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relational databases

Data redundancy is an unnecessary repetition of data. This is avoided in databases because of the risk of inconsistencies between different copies of the same data.

Relational databases are usually made up of several data tablesIn relational databases avoiding data redundancy is largely achieved by data normalisation.

Data integrity - the maintainance of a state of consistency in a data store such that the data reflects the reality that it represents, is as it was intended and is fit for purpose.

Data corruption - the oposite of data integrity usually caused by technical failures of hardware, software errors or electrical glitches, operator error or malpractice

Data security is keeping data safe using built in security functions

Referential integrity is one aspect of data integrity which refers to a state of the database where inconsistent transcations are not possible.

normalisation process First level  1st NF Eliminate duplicate columns from the same table Create seperate table for each group of related tables Identify a column or combination of columns that will identify each row uniquely (primary key or composite key) Second level  2 NF Remove any data sets that occur in multiple rows and transfer them to new tables Create relationships between these new tables and earlier tables by means of foreign keys Third level  3NF examples Remove any columns that are not dependant on the primary key

 

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relational databases continued

ACID Rules To protect the integrity of a database, transactions must conform to this set of rules Atomicity - a change in the database is either completely performed or not performed at all. The software must prevent half finished transactions being saved

Consistency - a transaction must take the whole database from one consistent state to another consistent state e.g. thecamount deducted from one back account must becthe same as the amount added to another account

Isolation - other users or processes cannot have access to the data whilst the transaction is in progress by locking until a consistent state is reached

Durability - once a change has been made to the database the change must not be lost by a subsequent system failure or operator error - ideally immediately write the transaction to secondary store transaction processing

Transaction processing is a type of processing which tries to provide a response to a user within a short time frame. It is not time critical like a real time system and normally features a limited range of operations whose proceedure can be planned in advance eg cash point withdrawl or balance enquiry. The required database functionality can be summarised by the acronym CRUD - create, read, update, delete. A transaction must not allow a database to become damaged and tye DBMS maintaining this consistent state is called data integrity

Queries are used to isolate and display a subset of the data in the database either as a printed report or screen display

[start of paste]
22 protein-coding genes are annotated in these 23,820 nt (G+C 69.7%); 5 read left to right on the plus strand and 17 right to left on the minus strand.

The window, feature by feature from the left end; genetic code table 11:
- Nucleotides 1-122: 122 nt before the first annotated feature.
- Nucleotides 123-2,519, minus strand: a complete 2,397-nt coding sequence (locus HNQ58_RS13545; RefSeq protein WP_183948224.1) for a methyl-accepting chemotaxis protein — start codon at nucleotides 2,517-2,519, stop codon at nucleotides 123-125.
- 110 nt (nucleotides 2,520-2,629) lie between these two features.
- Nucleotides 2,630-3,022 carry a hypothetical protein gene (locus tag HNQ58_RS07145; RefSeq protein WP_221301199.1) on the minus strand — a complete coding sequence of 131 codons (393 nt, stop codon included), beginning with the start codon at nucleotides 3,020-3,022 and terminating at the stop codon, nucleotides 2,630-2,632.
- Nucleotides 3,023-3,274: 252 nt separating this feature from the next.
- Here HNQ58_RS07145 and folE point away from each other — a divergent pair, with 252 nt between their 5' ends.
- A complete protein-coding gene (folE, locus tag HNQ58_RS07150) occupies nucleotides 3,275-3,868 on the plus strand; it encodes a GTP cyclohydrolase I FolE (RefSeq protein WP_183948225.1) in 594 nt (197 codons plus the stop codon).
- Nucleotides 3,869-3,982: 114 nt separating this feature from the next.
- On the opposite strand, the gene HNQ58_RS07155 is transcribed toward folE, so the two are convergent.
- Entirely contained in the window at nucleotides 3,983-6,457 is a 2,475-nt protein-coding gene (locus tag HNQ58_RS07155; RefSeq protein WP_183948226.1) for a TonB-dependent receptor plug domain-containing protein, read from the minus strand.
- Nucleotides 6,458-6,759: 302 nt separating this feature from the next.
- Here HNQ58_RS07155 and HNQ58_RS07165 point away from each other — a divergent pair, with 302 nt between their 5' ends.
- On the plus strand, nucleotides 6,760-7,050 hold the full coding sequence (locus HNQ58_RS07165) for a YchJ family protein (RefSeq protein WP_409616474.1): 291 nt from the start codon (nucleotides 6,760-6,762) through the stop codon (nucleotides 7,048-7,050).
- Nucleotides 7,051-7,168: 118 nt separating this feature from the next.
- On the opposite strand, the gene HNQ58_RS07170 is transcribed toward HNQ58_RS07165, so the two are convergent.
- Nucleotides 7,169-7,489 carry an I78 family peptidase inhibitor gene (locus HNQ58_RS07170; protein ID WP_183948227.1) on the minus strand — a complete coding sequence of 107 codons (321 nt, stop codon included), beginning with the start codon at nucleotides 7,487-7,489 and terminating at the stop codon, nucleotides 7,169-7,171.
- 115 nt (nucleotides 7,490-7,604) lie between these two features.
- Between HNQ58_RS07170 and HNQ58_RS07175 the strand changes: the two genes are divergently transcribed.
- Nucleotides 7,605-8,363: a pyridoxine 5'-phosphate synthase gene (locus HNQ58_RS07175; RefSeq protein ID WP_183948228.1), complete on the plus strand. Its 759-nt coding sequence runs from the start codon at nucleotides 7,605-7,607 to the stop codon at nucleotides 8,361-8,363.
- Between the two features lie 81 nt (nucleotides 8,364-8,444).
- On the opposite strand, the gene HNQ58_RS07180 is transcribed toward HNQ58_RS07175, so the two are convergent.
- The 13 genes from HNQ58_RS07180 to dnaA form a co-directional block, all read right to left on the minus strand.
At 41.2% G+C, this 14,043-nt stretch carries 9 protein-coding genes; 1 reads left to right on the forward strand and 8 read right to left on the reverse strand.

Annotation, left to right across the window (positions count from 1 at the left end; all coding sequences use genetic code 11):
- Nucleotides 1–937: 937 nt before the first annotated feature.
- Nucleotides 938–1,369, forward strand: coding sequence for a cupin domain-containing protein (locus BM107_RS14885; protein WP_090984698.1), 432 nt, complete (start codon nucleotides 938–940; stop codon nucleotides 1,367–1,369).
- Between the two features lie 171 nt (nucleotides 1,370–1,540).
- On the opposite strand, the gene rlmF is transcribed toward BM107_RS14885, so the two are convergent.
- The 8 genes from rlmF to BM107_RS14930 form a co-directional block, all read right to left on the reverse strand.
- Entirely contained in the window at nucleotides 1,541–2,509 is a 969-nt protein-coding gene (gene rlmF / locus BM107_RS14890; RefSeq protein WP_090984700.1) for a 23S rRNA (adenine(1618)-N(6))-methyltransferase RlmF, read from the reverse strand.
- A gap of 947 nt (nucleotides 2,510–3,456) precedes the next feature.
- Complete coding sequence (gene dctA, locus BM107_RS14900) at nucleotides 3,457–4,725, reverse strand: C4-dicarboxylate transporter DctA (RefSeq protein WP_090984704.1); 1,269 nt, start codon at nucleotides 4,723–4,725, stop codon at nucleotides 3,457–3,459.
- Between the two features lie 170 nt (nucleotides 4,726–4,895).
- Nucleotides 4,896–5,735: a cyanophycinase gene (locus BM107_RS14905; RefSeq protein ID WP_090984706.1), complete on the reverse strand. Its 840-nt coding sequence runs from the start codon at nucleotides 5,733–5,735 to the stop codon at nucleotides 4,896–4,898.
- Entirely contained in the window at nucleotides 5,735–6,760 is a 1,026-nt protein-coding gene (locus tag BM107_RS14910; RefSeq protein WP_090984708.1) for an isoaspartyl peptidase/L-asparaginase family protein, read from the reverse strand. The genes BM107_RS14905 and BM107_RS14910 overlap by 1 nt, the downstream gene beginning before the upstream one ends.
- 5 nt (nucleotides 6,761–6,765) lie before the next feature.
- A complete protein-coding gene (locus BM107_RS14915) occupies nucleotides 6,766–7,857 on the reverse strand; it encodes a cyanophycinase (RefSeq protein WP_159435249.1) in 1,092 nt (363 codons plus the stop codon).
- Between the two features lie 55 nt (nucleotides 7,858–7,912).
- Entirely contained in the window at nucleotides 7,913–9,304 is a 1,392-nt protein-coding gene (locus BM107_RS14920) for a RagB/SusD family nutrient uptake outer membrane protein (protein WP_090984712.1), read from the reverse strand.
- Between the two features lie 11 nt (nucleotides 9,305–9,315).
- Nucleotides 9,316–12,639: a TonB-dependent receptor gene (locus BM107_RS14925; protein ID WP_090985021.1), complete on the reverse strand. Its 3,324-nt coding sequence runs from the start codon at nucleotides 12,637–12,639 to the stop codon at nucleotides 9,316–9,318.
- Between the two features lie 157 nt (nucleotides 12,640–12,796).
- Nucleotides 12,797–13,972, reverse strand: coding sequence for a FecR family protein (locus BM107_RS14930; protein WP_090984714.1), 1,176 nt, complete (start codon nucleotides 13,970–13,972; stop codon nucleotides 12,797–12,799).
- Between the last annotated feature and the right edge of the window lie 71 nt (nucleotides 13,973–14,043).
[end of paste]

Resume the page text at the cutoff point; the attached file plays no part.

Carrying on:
DBMS is the software to create and maintain a database the database structure queries views industrial tables   Adv of DBMS interface outputs setting and maintaining access rights automating backups preserving referential integrity creating and maintaining indexes updating the database  

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databases

A database is an organised, structured, persistent collation of data

Databases make processing more efficient, reduce storage requirements and seek to help avoid data duplication and redundancy

A database is a persistent store because its content data survives after the program has finished processing.

Databases allow data to be retrieved quickly, updated and filtered. Up to date databases generally reduce the  inconsistencies that lead to errors

A field is a single entity of data in a database A record is a single unit of information in a database and is normally made up of fields A file is a collection of records of a particular topic

A serial file is one where records are organised one after another.  To locate a particular record it is necessary to start at the beginning of the file and examine each record in turn until the required record is found or the end of the file is reachedA sequential file is an improvement on serial files particularly when the records are arranged in some index order e.g. record ID, surname Primary key – a unique identifier of a record

Transaction is a change in the state of a database e.g. addition, amendment, deletion Transaction file is a file of events that occur as part of the business of an organisation.  Its contents are to a large extent unpredictable although they are usually in chronologic orderMaster file is  principal file held by an organisation that stores some basic details about some crucial aspect of the business.

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databases continued

Entity – a real world thing that is modelled in a database e.g. student, stock item, shop sale

Relation – a table in a relational database

Foreign key – the field to which a primary key is linked as part of a relational database

Tuple – a row in a table equivalent to a record in a database. No two tuples in a relationship can be identical A common method to count fields and records is to insert a marker, usually a comma, to separate (delineation) different fields.  This is often known as a .csv file (comma separated values).